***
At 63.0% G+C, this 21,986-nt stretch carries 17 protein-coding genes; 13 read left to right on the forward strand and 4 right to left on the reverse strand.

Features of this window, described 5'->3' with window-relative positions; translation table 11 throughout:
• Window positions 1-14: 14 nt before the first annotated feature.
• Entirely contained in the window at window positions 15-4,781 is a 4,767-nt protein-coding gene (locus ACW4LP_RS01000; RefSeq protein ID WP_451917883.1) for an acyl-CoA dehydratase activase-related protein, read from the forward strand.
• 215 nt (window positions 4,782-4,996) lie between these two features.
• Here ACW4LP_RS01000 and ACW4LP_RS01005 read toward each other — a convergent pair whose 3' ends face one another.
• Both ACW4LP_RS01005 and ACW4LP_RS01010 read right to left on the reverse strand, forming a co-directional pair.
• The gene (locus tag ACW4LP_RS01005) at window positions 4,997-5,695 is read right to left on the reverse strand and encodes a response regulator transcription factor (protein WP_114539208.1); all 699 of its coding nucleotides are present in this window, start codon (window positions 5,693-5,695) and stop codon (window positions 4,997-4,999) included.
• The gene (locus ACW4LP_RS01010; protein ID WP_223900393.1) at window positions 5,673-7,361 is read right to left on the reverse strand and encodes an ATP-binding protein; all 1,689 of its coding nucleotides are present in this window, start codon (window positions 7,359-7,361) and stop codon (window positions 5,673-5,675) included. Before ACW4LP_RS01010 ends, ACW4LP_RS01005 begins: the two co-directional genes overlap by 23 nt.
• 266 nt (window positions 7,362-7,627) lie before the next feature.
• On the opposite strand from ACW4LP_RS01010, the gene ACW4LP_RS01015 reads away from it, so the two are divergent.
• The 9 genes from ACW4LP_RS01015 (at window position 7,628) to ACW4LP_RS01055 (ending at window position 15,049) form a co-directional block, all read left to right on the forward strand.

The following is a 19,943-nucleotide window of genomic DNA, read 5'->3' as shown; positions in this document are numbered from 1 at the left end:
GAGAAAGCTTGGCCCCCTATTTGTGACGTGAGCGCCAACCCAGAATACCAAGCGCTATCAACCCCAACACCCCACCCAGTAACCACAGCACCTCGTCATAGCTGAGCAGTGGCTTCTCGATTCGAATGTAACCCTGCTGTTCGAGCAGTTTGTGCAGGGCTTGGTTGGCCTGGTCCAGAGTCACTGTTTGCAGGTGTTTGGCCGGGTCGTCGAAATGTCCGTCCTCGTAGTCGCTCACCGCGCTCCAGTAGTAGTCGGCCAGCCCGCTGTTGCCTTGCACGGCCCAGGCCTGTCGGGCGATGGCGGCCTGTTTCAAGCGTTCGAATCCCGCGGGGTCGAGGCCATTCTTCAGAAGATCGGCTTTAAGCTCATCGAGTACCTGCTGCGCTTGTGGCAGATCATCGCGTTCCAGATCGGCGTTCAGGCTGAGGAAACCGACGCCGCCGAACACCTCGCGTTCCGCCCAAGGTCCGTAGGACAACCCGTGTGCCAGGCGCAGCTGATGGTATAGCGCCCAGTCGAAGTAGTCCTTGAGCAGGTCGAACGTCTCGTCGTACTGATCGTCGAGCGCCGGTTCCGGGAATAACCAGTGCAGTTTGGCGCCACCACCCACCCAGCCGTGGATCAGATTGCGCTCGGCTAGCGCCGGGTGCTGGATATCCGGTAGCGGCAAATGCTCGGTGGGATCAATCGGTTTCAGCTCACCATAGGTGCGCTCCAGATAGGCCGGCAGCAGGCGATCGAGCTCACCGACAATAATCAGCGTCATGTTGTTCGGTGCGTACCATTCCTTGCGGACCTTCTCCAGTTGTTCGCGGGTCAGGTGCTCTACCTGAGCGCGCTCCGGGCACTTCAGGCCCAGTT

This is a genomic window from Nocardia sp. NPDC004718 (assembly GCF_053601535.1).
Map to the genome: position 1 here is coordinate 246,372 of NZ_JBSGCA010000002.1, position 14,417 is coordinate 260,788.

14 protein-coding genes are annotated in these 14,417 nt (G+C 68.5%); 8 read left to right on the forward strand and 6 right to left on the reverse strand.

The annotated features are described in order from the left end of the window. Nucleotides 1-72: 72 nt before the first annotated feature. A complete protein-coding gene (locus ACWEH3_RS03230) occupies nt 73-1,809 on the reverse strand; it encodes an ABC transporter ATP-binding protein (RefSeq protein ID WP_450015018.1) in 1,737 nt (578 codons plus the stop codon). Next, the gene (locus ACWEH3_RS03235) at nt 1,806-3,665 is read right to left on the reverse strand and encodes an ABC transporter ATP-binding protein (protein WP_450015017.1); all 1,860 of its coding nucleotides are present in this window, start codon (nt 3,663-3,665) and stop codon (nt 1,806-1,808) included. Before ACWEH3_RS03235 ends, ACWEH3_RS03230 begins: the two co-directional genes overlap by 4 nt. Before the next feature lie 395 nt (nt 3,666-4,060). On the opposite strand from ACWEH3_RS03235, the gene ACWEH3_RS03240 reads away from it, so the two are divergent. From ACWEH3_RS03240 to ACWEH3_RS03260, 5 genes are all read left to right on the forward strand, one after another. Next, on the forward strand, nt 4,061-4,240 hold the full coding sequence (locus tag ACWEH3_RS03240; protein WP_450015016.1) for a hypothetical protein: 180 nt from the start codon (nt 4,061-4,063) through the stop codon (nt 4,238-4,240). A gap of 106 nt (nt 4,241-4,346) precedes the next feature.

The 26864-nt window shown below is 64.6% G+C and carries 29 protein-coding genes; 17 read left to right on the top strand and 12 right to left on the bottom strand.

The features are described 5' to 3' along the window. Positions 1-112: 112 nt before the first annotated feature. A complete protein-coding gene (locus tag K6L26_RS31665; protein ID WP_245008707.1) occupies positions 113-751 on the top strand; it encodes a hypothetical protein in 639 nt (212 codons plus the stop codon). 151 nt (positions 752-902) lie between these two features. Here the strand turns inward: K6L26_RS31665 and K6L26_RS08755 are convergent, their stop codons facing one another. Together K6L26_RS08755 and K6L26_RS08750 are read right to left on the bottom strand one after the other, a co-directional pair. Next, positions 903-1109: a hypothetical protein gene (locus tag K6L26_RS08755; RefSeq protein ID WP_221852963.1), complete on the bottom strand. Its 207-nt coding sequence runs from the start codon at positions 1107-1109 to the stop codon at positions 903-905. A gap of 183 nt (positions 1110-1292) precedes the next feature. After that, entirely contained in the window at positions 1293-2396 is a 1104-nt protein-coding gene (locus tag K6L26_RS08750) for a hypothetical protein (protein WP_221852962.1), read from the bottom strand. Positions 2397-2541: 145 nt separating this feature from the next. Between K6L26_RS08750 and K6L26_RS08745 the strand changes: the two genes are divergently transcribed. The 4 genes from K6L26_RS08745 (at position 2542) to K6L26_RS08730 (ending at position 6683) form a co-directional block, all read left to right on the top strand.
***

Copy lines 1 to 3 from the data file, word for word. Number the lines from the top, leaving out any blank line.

At 63.0% G+C, this 21,986-nt stretch carries 17 protein-coding genes; 13 read left to right on the forward strand and 4 right to left on the reverse strand.

Features of this window, described 5'->3' with window-relative positions; translation table 11 throughout:
• Window positions 1-14: 14 nt before the first annotated feature.